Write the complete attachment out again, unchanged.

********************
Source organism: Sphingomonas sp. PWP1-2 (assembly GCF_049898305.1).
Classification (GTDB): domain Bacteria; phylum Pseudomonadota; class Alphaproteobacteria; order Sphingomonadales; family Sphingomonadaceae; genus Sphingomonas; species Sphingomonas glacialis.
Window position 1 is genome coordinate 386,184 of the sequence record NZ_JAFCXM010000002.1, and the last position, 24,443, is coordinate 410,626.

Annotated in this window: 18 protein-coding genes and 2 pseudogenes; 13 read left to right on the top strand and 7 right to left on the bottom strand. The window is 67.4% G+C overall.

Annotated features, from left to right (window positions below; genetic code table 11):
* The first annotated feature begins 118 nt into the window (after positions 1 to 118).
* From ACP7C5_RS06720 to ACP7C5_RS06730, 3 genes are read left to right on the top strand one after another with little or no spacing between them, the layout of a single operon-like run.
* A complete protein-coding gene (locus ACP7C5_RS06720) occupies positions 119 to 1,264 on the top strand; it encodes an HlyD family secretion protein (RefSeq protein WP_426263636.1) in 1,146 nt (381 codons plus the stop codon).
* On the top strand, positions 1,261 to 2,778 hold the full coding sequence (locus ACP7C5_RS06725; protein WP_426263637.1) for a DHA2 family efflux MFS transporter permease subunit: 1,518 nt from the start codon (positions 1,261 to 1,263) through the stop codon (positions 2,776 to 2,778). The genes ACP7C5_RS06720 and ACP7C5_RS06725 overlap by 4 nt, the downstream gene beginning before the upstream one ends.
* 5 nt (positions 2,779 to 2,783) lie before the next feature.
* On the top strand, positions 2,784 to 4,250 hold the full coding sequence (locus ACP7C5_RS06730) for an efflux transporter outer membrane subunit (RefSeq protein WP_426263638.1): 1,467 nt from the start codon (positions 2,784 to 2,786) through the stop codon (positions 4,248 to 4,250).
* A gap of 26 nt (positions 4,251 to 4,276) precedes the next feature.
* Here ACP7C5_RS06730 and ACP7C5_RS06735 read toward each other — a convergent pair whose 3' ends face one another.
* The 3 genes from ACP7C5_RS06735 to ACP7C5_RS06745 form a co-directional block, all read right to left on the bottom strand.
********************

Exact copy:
Source organism: Sphingomonas sp. PWP1-2 (assembly GCF_049898305.1).
Classification (GTDB): domain Bacteria; phylum Pseudomonadota; class Alphaproteobacteria; order Sphingomonadales; family Sphingomonadaceae; genus Sphingomonas; species Sphingomonas glacialis.
Window position 1 is genome coordinate 386,184 of the sequence record NZ_JAFCXM010000002.1, and the last position, 24,443, is coordinate 410,626.

Annotated in this window: 18 protein-coding genes and 2 pseudogenes; 13 read left to right on the top strand and 7 right to left on the bottom strand. The window is 67.4% G+C overall.

Annotated features, from left to right (window positions below; genetic code table 11):
* The first annotated feature begins 118 nt into the window (after positions 1 to 118).
* From ACP7C5_RS06720 to ACP7C5_RS06730, 3 genes are read left to right on the top strand one after another with little or no spacing between them, the layout of a single operon-like run.
* A complete protein-coding gene (locus ACP7C5_RS06720) occupies positions 119 to 1,264 on the top strand; it encodes an HlyD family secretion protein (RefSeq protein WP_426263636.1) in 1,146 nt (381 codons plus the stop codon).
* On the top strand, positions 1,261 to 2,778 hold the full coding sequence (locus ACP7C5_RS06725; protein WP_426263637.1) for a DHA2 family efflux MFS transporter permease subunit: 1,518 nt from the start codon (positions 1,261 to 1,263) through the stop codon (positions 2,776 to 2,778). The genes ACP7C5_RS06720 and ACP7C5_RS06725 overlap by 4 nt, the downstream gene beginning before the upstream one ends.
* 5 nt (positions 2,779 to 2,783) lie before the next feature.
* On the top strand, positions 2,784 to 4,250 hold the full coding sequence (locus ACP7C5_RS06730) for an efflux transporter outer membrane subunit (RefSeq protein WP_426263638.1): 1,467 nt from the start codon (positions 2,784 to 2,786) through the stop codon (positions 4,248 to 4,250).
* A gap of 26 nt (positions 4,251 to 4,276) precedes the next feature.
* Here ACP7C5_RS06730 and ACP7C5_RS06735 read toward each other — a convergent pair whose 3' ends face one another.
* The 3 genes from ACP7C5_RS06735 to ACP7C5_RS06745 form a co-directional block, all read right to left on the bottom strand.